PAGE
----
If there was one, just one cuisine, that I was forced to eat, forsaking all others for eternity, it just might be that of Vietnam. Granted, my exposure to Vietnamese food is fairly narrow - some restaurants in Buffalo…some in Boston. Never have I set my clumsy feet on Vietnamese soil for a spoon of Phở or some Bánh mì. That’s not to say that I never will…
This is my attempt at one of my favorite Vietnamese dishes – I believe the name is Bun Thit Nuong – at least that’s what it was called on the menu of Pho 99 – a wonderful little place that was nestled into the heart of downtown Buffalo, until its building was razed for yet another courthouse. Come to scenic Buffalo, the personal injury litigation capital of the Northeast.
Grrr…stepping away from the bitterness…I love the flavors of the food, the freshness of the herbs and vegetables, the heat from the chilis, the salty sour flavors of citrus and fish sauce, the smoky char of the grilled meat, the ubiquitous dipping sauces. Vietnamese food seems to have it all, and this dish, for me, is the perfect example.
Grilled pork served over noodles and vegetables. The pork is essentially a quick sausage, full of shallots and garlic, and formed into logs. Pork logs, I’ve been informed, does not sound terribly appealing, and that may be true, but it’s an apt description. The noodles are rice vermicelli (just thin noodles made from rice, cooked quickly with a soak in hot water), and the salad is shredded lettuce (some herbs mixed in), cucumbers, carrots and bean sprouts.
The most important element, however, is the sauce. It’s a bowl of Nuoc Cham, the standard Vietnamese dipping sauce. It’s salty, sour and sweet, and potentially spicy. It’s one of those things that comes on strong, and once the taste leaves your mouth, you get desperate for more. And more. You’re willing to drink the remaining liquid straight from the bowl, much to the chagrin and disgust of some of your coworkers (those poor bastards don’t know what they are missing), and indeed, when you wake up at 2:15 A.M., still burping limey fish sauce and dreaming of pork logs, you know you’re well on your way to an addiction and may find yourself whipping up a batch for breakfast.
This is what I hear anyway.
When I get my hands on this dish, the nuoc cham is poured over the top, as a dressing, the pork is removed from its skewers, delogged, and mixed in, so the flavors can come together in the bowl. I then disappear into a state of unawareness and bliss.
In the end, my rendition was not nearly as good or as flavorful as Pho’s. That’s fine with me. It was still delicious.
To go with it, I went for a German Riesling. A white wine that can go from cloyingly sweet to dry, Riesling is known to be a food friendly wine, especially with flavorful and spicy Southeast Asian dishes, because of its sweetness and acidity. It’s also one we were already fans of, and in fact, is a wine that flourishes in one of the few places I’ve been outside of the country. The Mosel River valley in Germany is known for its Rieslings and the picture below was taken on a trip there back in May of 2001. My crappy camera and I simply didn’t do justice to the land.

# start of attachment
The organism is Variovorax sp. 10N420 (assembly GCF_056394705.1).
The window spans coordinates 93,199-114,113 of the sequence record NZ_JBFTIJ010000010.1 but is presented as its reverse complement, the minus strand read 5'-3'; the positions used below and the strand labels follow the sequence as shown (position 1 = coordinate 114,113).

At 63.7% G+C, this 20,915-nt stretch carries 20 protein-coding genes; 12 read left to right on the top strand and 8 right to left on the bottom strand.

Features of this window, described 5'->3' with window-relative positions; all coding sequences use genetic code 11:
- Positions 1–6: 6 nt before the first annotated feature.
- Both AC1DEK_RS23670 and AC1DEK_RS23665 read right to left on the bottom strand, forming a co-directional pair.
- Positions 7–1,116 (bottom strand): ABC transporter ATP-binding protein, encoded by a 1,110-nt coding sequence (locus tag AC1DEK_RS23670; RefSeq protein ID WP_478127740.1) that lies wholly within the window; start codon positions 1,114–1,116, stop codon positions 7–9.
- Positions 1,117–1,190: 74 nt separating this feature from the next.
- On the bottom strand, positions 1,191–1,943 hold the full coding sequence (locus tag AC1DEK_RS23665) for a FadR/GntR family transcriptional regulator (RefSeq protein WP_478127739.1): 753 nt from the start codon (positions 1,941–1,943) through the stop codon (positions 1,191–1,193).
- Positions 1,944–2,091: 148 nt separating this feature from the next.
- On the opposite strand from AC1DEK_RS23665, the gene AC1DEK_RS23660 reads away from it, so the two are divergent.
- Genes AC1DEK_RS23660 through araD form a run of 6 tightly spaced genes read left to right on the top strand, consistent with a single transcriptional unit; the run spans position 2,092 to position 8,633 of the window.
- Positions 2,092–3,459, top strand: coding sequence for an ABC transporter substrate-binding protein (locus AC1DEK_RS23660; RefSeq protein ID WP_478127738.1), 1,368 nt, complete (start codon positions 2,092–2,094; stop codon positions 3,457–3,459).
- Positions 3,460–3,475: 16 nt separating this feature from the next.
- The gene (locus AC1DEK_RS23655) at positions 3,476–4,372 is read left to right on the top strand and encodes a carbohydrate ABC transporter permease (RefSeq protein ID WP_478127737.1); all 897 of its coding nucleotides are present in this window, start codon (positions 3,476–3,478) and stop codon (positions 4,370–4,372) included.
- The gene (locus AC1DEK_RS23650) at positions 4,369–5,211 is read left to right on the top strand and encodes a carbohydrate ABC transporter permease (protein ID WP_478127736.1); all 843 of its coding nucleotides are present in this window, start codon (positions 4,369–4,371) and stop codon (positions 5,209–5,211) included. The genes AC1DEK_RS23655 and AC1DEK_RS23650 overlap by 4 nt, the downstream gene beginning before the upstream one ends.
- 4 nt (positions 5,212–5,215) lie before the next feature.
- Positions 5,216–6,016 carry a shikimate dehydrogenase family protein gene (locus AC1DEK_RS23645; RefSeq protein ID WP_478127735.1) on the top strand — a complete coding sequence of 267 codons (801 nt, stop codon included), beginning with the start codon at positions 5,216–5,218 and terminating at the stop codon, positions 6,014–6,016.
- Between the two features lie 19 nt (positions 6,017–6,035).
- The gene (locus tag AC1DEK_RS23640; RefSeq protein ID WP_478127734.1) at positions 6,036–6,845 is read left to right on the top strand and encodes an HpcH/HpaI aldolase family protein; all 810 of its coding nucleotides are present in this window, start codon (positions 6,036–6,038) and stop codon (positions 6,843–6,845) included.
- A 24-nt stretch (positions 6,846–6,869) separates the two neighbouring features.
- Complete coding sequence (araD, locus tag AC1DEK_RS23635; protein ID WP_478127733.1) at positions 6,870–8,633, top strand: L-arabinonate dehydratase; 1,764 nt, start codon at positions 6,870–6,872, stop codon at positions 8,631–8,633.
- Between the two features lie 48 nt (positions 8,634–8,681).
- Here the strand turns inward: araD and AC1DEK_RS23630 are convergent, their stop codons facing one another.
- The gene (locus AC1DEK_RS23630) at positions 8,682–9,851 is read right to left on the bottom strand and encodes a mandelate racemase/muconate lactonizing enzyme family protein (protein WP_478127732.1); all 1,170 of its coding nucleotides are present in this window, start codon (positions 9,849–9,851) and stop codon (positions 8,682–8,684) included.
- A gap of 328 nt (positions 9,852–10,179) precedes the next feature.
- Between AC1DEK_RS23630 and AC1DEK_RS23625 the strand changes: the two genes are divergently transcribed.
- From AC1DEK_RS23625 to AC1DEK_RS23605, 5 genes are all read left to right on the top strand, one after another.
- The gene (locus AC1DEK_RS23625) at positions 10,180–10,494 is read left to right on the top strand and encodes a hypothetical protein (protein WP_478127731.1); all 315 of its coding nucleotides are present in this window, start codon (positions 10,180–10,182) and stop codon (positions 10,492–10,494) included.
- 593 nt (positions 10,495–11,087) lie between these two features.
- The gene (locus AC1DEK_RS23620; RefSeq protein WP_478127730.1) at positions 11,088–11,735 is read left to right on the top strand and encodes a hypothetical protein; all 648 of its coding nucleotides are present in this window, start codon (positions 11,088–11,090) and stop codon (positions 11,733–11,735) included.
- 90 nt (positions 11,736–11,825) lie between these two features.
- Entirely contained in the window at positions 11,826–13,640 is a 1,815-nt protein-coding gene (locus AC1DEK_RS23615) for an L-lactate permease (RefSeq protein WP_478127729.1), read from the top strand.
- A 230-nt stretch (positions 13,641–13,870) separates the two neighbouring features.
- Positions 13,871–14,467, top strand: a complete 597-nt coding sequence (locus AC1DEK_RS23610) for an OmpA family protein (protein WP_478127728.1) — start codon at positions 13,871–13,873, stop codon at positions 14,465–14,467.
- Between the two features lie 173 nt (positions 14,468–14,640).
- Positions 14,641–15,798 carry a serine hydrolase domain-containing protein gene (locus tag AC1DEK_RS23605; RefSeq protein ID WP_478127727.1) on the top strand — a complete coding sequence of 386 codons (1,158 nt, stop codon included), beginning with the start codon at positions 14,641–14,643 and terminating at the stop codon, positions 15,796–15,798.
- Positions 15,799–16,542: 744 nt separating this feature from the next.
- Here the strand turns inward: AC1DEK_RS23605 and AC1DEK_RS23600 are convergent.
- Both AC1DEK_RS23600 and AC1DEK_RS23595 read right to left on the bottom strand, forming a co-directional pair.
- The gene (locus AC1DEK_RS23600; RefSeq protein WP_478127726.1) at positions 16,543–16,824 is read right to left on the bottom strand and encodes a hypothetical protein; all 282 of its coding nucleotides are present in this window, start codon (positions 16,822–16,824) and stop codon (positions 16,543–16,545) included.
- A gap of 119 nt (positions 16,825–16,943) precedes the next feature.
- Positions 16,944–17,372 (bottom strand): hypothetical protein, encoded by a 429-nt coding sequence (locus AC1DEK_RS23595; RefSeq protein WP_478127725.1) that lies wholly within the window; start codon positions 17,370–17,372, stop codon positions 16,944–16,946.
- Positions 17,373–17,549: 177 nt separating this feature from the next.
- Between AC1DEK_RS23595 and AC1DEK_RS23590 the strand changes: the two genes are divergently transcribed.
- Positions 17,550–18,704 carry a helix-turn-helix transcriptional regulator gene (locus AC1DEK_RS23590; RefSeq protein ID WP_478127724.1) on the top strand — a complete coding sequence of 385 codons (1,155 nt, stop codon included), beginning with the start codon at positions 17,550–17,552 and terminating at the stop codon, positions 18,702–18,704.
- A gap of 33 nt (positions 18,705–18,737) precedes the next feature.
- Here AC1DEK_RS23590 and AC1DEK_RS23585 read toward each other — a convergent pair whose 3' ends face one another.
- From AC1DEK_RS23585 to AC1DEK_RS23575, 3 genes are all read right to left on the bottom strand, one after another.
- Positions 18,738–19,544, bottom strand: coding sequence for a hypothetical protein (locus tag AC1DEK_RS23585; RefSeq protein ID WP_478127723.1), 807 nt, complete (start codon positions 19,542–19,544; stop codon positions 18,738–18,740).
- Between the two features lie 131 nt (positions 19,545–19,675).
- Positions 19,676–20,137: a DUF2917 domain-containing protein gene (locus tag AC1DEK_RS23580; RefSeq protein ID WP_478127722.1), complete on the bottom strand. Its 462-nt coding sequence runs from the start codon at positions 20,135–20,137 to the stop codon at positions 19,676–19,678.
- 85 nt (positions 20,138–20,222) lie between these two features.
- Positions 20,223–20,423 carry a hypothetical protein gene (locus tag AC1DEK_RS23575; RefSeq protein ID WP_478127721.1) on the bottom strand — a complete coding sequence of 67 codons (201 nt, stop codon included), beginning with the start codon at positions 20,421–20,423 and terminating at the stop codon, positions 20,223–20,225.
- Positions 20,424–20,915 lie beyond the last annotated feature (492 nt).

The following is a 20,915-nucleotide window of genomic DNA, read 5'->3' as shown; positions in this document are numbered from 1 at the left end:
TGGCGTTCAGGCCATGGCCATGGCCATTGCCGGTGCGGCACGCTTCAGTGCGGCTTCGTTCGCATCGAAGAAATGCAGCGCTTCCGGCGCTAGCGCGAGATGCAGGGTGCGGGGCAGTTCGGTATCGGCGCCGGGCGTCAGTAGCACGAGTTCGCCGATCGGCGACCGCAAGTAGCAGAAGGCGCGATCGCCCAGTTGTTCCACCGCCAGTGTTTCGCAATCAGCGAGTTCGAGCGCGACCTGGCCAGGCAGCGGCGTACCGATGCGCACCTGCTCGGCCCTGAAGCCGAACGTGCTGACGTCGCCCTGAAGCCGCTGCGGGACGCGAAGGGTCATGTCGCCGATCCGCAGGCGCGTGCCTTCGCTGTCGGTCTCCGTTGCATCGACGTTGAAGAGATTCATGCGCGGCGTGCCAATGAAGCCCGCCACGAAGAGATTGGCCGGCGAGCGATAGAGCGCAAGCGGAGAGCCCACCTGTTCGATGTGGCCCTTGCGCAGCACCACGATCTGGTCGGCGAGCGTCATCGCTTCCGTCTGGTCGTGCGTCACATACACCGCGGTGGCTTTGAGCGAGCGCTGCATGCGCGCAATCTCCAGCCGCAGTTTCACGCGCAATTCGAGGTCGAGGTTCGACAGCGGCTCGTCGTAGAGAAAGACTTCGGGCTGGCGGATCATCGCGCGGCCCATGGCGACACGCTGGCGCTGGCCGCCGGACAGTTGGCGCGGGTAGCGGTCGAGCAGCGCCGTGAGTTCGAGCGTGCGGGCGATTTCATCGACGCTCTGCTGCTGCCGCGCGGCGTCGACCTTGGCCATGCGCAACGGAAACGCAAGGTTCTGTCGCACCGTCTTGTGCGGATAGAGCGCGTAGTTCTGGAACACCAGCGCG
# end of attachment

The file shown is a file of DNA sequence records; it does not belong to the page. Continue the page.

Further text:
This Riesling was delicious on its own, with citrus and melony flavors. It wasn’t bubbly by any means, but seemed to have a bit of a sparkle to it. Once it met the dish, the lime flavors in both the nuoc cham and the wine exploded. Literally, yes, our kitchen was aflame. It was like they were destined to meet, the wine both emphasizing the flavors and cooling the spiciness.
And finally, the recipes..
1/4-1/3 C water
1/4-1/3 C fish sauce
1/4-1/3 C lime juice (gotta be fresh)
Sugar to taste, I start with 1-2TB and work up from there
Minced garlic, to taste
Minced chilis/chili rings, to taste
Mix everything together well (might need to whisk in the sugar.) It’s that easy. I usually start with equal amounts of the 3 liquids and then add more of them to change the flavors once the rest of the ingredients are in. The flavors are strong, so more water is always an option. You don’t need alot of garlic – sometimes I just leave it out, or float a smashed glove in there. In the pictured version, I used a bunch of green garlic. Same with the chilis – I like using the rings, as they can be eaten or avoided and don’t completely overwhelm the rest of the sauce.
The Pork (Logs)
1 lb ground pork
Handful of minced shallots
2-3 cloves garlic, minced
2 stalks lemongrass, peeled to the core, minced
2 TB fish sauce
1 TB oil
Small handful of bread crumbs (enough to bind the pork)
Mix all the ingredients together – if you want to grind the pork from scratch and get more pork fat in there, go for it. Fry a small piece to test the flavors and adjust if necessary. Refrigerate the mixture, squeeze onto wooden skewers using the palm of your hand, and grill/broil until cooked through.
Mint & Cilantro
Cook some rice vermicelli according to the directions on the package. Rinse with cool water when done and set aside to drain. Shred some lettuce (in this case, iceberg works great), add some chopped mint and cilantro, and julienne some carrots and cucumbers. Put some of the noodles at the bottom of the bowl. Top with lettuce, carrots, cukes, and bean sprouts. Lay a couple skewers on the top, sprinkle on some crushed peanuts and cilantro and serve with a big, overflowing bowl of nuoc cham.